Weight loss and long term weight management seems to be a condition as well as an obsession of our modern world, especially in America. Many formal dietary programs exist and many more are concocted and introduced each day, creating perhaps more confusion than is neccesary or warranted if the wisdom provided by what is in the public record regarding traditional diets as decribed in detail by Weston A. Price and other researchers were taken into account.
Unfortunately, most of us choose weight management - and especially weight loss - approaches which invariably fail over the long term, creating an endless cycle of yo-yo dieting and an increasingly debilitated metabolism. These approaches often include excessive exercise and/or excessive fat and/or calorie restriction, even as they ignore completely the fat-burning attributes of good fats such as superior quality, cold processed coconut oil, cod liver oil, CLA (which is contained in animal fats from healthy, pastured animals), and GLA.
In terms of fat restriction and as Diane Schwarzbein, M.D. explains in her book The Schwarzbein Principle:
You can see initial good results with a low-fat diet. When you exercise and eat a low-fat, high carbohydrate diet, excess carbohydrates will be turned into cholesterol and fats that are then used by the body as energy. During this stage, your cholesterol profile will significantly improve. But a low-fat, high carbohydrate diet burns muscle mass, especially if you are exercising. This causes your metabolism to slow down, which in turn lowers your requirement for energy [i.e. food]. Now any excess carbohydrates you eat will be converted into cholesterol and not used. Over time, your cholesterol will rise.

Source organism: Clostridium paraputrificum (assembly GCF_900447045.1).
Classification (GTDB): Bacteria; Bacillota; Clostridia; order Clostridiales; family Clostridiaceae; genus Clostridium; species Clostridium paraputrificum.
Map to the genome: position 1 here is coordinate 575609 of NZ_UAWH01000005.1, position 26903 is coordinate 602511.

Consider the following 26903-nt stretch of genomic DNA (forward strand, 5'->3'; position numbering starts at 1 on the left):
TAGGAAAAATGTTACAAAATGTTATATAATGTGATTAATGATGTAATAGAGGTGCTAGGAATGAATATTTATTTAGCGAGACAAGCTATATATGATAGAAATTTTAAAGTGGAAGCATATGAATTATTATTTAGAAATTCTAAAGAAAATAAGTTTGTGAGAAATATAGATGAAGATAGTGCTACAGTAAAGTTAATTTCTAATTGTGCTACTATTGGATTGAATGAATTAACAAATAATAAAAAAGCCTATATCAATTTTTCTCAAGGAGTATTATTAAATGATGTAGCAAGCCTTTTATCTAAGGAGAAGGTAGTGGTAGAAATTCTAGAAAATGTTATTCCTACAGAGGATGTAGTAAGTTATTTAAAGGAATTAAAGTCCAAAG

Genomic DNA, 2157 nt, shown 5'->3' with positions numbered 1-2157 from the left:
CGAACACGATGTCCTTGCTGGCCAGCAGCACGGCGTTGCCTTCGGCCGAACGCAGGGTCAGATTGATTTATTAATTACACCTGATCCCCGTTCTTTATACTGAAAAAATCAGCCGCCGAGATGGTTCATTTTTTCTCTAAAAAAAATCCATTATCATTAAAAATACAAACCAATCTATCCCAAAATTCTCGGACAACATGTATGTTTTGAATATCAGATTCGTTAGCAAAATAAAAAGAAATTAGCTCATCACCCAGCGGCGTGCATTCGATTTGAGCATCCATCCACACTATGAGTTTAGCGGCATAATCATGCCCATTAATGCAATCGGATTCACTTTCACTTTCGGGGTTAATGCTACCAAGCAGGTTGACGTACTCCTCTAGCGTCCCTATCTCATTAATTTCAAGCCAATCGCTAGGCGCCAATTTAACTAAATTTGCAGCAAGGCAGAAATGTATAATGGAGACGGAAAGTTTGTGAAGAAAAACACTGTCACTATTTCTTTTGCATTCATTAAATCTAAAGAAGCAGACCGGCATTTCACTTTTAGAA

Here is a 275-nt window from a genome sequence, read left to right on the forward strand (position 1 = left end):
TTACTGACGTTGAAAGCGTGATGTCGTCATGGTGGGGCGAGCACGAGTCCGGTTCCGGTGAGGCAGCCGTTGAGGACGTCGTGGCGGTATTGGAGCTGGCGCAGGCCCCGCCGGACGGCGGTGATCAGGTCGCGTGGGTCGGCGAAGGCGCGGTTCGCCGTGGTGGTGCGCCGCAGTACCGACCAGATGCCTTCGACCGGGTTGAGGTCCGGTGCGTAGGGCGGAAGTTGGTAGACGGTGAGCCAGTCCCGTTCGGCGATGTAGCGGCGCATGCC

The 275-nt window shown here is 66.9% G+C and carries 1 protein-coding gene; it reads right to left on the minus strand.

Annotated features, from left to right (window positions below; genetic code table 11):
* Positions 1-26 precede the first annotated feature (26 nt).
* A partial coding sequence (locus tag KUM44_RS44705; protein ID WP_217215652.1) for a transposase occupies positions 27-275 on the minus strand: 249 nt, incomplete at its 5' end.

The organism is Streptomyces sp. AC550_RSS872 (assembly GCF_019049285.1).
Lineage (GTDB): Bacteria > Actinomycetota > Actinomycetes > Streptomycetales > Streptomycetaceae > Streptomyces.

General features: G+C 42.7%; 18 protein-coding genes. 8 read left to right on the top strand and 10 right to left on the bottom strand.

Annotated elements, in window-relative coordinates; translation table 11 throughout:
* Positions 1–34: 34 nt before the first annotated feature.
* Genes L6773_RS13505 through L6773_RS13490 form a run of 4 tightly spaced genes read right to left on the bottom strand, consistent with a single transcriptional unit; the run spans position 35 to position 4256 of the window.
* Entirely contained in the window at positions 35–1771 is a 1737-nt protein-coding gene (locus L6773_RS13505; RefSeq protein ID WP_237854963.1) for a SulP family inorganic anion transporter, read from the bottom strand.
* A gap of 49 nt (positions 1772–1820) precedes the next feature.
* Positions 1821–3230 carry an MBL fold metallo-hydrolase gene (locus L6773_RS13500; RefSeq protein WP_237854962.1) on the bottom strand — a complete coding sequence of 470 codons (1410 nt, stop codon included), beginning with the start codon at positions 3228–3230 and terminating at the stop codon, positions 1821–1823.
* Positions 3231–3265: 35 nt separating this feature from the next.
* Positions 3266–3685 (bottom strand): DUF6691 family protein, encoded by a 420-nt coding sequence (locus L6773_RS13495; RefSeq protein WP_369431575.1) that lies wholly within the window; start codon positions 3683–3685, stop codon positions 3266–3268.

On the other hand, if you follow a low-fat/high carb, low calorie diet and DON'T exercise, you will set yourself up not only for increasing cholesterol and triglyceride levels but also elevated insulin (due to long term blood sugar/glucose overload)- which primes your body to store fat. This prompts you then to further reduce calories, and the real weight battles begin.
The best weight management and weight loss programs allow for individuality even as they integrate the known principles of nutrition which can help rebuild damaged metabolisms. Long term weight management success requires at a minimum your active particiption in your overall health program since chronic weight problems always involve a depleted biological terrain - everything ranging from hormone irregularities, glandular problems (especially adrenal and thyroid), yeast overgrowth, food allergies, toxic overload and most important of all - nutrient depletion (which inevitably leads to one or more of the other problems). All brought on in no small part by a seriously deficient diet which is often exacerbated by excessive reliance on insulin stimulants.
In fact the National Academy of Sciences has called obesity the commonest form of malnutrition. This is why weight loss acheived through excessive calorie restriction will inevitably lead to problems down the road and can actually be the cause of long term weight gain and obesity.
High quality fats such as coconut oil, along with the other fats and oils mentioned above, are of critical importance, much needed for their anti-fungal, anti-inflammatory effects as well as hormonal/glandular repair. They are absolutely essential to the long term success of any weight loss or weight management program. Remember that CLA is present in pastured animal products, but next to non-existant in commercial animal products. GLA on the other hand, even though it may be present in a good diet, is often rendered unavailable to us because of any number of metabolic disturbances, in which case supplementation can help enormously.